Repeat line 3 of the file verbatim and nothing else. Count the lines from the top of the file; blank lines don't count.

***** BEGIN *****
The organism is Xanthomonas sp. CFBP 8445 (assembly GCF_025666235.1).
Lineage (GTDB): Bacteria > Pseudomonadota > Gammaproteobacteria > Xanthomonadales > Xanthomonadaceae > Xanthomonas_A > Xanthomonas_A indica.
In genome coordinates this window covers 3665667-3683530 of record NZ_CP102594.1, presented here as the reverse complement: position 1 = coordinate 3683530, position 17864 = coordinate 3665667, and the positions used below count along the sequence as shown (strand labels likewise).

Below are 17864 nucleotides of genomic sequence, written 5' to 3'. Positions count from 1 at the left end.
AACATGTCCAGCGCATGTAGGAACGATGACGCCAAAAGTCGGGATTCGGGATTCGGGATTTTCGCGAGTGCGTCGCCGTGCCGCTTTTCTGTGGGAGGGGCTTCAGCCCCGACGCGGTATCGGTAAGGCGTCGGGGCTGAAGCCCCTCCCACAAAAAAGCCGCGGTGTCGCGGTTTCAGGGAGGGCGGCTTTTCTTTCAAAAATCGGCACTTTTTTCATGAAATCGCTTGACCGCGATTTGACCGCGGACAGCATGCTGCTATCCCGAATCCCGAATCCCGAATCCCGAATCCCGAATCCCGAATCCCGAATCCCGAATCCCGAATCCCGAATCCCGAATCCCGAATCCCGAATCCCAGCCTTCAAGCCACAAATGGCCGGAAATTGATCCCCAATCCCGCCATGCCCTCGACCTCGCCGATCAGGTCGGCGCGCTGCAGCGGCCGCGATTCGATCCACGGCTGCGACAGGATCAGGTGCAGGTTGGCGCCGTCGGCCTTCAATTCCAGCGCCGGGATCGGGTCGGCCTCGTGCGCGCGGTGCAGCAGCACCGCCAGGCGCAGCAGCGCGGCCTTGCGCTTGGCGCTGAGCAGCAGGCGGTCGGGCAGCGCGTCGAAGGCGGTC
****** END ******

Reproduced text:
In genome coordinates this window covers 3665667-3683530 of record NZ_CP102594.1, presented here as the reverse complement: position 1 = coordinate 3683530, position 17864 = coordinate 3665667, and the positions used below count along the sequence as shown (strand labels likewise).